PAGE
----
The mean fosfomycin clearance was 4.2 ± 2.2 L/h and correlated best with the CKD-EPI eGFR values with a coefficient of correlation R2 = 0.63 (see Fig. 1).

Fig. 1
figure 1

Fosfomycin clearance vs. CKD-EPI eGFR. CKD-EPI chronic kidney disease epidemiology equation, CL clearance, eGFR estimated glomerular filtration rate, R2- coefficient of correlation

The median attained serum concentration of fosfomycin was 200 [159–289] mg/L and the median CSF concentration 99 [66–144] mg/L (Table 2). When considering only the first measurements before a possible dose adaption, the median serum and CSF concentrations were 209 [163–438] mg/L and 104 [65–269] mg/L, respectively. The median area under the curve (AUC) was 4800 [3816–7152] in serum and 2381 [1585–3456] mg*h/L in CSF, respectively. The time course of fosfomycin serum and CSF levels are presented in supplement Fig. 1.

Table 2 Fosfomycin general pharmacokinetics

The CSF penetration for fosfomycin was 46 [36–59]% with an R2 of 0.65 (Fig. 2). Penetration ratio per GOS group is presented in supplement Table 1.

Fig. 2
figure 2

Fosfomycin concentrations in serum and cerebrospinal fluid. CSF cerebrospinal fluid, MIC minimal inhibitory concentration, light grey shaded areas depict concentrations within targeted range of 32 to 128 mg/L of fosfomycin

All CSF values but one were above the EUCAST breakpoint of 32 mg/L (98%) and 13 CSF values (30%) were above 128 mg/L. In total, 98% of the observed CSF concentrations were above the MIC of 32 mg/L for susceptible isolates (see Fig. 3). When targeting Pseudomonas species with an ECOFF of 128 mg/L 30% of the analyzed CSF specimens achieved this concentration. The corresponding AUC/MIC ratio in CSF for an MIC of 32 mg/L was 74 [50–108].

Fig. 3
figure 3

Percent fosfomycin concentrations in CSF above a given target. CSF cerebrospinal fluid. Black bars depict values not achieving a given threshold

Most patients received fosfomycin as a part of a combination therapy including meropenem and/or vancomycin. Two patients were deescalated to fosfomycin monotherapy due to infections with Staphylococcus epidermidis. Microbiological results are shown in Table 3.

Table 3 Microbiological results of CSF cultures a 

Within the cohort, serum sodium concentrations ranged between 124 to 167 mmol/L with a mean value of 142 mmol/L. Hypernatremia was already present in 47% (n = 8) of the patients prior to fosfomycin treatment start with a mean sodium value of 153 mmol/L in this subgroup.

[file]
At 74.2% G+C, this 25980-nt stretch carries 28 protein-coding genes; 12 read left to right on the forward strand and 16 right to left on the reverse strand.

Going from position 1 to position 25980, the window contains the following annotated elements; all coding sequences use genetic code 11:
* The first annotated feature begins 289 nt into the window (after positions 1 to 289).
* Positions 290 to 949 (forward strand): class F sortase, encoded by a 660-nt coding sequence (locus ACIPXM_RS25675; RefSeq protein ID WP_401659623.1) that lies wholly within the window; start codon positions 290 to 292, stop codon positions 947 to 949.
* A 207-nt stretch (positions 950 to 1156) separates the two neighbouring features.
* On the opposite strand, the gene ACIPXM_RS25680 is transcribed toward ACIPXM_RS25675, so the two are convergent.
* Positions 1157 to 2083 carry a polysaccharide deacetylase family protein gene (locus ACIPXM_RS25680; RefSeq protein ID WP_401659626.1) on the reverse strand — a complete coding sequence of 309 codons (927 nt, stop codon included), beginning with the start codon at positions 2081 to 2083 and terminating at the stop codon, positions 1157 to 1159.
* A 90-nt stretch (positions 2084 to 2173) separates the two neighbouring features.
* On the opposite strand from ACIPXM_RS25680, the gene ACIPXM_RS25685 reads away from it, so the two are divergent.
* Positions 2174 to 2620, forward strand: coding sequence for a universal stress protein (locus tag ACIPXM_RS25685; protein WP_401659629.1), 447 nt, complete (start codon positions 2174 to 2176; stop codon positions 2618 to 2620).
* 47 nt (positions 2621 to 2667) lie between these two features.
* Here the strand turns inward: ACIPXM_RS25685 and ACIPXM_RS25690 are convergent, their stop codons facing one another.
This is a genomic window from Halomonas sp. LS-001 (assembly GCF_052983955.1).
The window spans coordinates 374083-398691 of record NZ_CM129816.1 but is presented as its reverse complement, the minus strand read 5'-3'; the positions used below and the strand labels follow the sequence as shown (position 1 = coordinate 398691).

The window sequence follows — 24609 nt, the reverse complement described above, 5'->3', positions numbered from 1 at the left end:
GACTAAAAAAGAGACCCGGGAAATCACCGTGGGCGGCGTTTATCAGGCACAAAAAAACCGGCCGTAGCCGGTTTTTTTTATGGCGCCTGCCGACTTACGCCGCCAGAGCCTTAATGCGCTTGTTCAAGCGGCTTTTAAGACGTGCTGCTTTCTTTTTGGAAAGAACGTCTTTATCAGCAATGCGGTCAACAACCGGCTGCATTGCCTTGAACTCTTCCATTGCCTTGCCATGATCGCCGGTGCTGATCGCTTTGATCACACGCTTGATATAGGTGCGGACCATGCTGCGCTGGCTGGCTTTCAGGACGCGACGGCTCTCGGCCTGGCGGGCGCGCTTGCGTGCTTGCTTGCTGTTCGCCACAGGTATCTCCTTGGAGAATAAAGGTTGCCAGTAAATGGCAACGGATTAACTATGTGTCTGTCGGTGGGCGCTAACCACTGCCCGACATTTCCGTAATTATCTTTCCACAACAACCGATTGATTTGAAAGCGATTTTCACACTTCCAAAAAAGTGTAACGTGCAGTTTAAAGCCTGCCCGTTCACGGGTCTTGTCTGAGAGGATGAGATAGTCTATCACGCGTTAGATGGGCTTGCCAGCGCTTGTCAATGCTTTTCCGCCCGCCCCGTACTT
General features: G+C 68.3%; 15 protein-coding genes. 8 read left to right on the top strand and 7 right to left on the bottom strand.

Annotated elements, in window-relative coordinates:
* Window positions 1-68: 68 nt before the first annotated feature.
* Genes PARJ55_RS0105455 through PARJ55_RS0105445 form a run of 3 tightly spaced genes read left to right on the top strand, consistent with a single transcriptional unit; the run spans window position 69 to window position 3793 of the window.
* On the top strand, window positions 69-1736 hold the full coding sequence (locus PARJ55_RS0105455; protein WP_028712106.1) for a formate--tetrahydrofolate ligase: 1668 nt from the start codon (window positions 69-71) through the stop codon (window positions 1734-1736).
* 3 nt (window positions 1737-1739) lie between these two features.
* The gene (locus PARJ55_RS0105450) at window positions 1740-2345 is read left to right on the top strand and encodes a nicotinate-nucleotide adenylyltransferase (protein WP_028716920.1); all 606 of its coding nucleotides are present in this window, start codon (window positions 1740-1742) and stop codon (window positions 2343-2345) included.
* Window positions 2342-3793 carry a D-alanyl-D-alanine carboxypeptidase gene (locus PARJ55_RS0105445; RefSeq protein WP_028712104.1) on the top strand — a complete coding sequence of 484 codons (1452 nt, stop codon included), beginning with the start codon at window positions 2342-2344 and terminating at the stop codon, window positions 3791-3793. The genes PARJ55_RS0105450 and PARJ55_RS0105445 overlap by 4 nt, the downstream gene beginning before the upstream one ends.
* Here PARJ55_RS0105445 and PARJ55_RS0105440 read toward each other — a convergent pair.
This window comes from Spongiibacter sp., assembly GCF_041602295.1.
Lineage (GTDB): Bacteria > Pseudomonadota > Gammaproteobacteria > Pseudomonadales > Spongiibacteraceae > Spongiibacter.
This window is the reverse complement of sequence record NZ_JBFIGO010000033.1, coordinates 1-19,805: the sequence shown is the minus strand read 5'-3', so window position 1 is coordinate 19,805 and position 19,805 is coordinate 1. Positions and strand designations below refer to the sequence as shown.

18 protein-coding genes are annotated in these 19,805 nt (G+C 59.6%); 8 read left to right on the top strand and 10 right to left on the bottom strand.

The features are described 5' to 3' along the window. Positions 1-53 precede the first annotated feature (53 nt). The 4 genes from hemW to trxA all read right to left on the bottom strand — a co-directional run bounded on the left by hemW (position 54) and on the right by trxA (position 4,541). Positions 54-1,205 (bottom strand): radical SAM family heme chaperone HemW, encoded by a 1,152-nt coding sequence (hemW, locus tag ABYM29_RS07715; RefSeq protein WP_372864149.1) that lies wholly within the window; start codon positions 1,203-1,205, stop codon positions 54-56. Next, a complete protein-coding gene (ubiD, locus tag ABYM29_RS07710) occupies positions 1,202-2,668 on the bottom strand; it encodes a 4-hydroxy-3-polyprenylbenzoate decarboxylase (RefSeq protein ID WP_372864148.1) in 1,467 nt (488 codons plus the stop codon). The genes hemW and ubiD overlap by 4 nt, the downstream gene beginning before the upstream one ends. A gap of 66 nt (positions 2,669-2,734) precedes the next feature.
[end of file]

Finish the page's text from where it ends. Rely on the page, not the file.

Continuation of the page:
As opposed to meningitis, reaching sufficient bactericidal concentrations in ventriculitis may be difficult. Diffusion of anti-infectives into the CNS is dependent on different factors such as their lipophilicity, protein binding and molecular size [19]. Moreover, meningeal inflammation leads to the opening of tight junctions allowing for the penetration of drugs into the CSF whereas in ventriculitis meningeal inflammation is often not present [19]. Therefore, intermittent infusions might insufficiently attain appropriate plasma-CSF-equilibration resulting in lower penetration ratios. To date, no method allows for a quantification of meningeal inflammation and therefore approximations regarding drug CSF penetration ratios often remain uncertain. This problem was thought to be overcome by administering fosfomycin as a continuous infusion (CI), thereby permanently increasing the diffusion gradient towards the CSF accompanied by routine TDM of serum und CSF samples.

To the best of our knowledge, this is the first study analyzing the penetration whilst using fosfomycin by a CI regimen. Application of fosfomycin by CI or prolonged infusion has been studied by in-vitro and in-vivo analyses [20] and was performed successfully in case studies before [21,22,23]. This is also in concordance with in-vitro data showing pharmacodynamic indexes such as either time-dependent pharmacodynamics for species such as Staphylococcus aureus or Enterococcus spec. [24] or AUC/MIC dependency for Pseudomonas aeruginosa or Escherichia coli [25,26,27]. With the chosen dosing regimen fosfomycin (d1 24 g/d) penetration into the CSF was reliably reaching CSF concentrations well above the defined EUCAST breakpoint of 32 mg/L for susceptible bacteria such as Staphylococcus aureus. The AUC/MIC ratio for an MIC of 32 mg/L was 74 for CSF specimens. This is in concordance with in-vitro data showing bacteriostasis at mean AUC/MIC ratios of 22.7 and a 1-log kill for 83.3 when targeting the group of Enterobacterales [25]. Unfortunately, MICs of the identified isolates were not reported by the local laboratory and therefore, no MIC guided dose adaption could be performed. In general, the achieved mean AUC of 4800 [3816–7152] mg*h/L in serum was higher than in a previous study reporting 4411 mg*h/L in healthy volunteers receiving a CI of 1 g/h [28].

Because our cohort included one patient with renal insufficiency (eGFR < 50 mL/min/1.73m2), increased AUC and serum concentrations (> 400 mg/L) using the initial standard fosfomycin dose were seen.

The penetration ratio of 46% in our cohort is within the range of 30–60% as reported earlier by Silica et al. [11] who used intermittent infusion regimens with up to 16 g/d in patients with meningitis. Pfausler et al. conducted lower CSF concentrations of 62 ± 32 mg/L when using 8 g fosfomycin 8 hourly in patients with ventriculitis [17]. This translated into a penetration ratio of approximately 25% when compared to serum. However, higher CSF concentrations as required for MIC > 64 mg/L which are often present in Pseudomonales or other non-fermenting bacteria could not be attained in all specimens of our cohort, even though 24 g/d by continuous infusion was used empirically.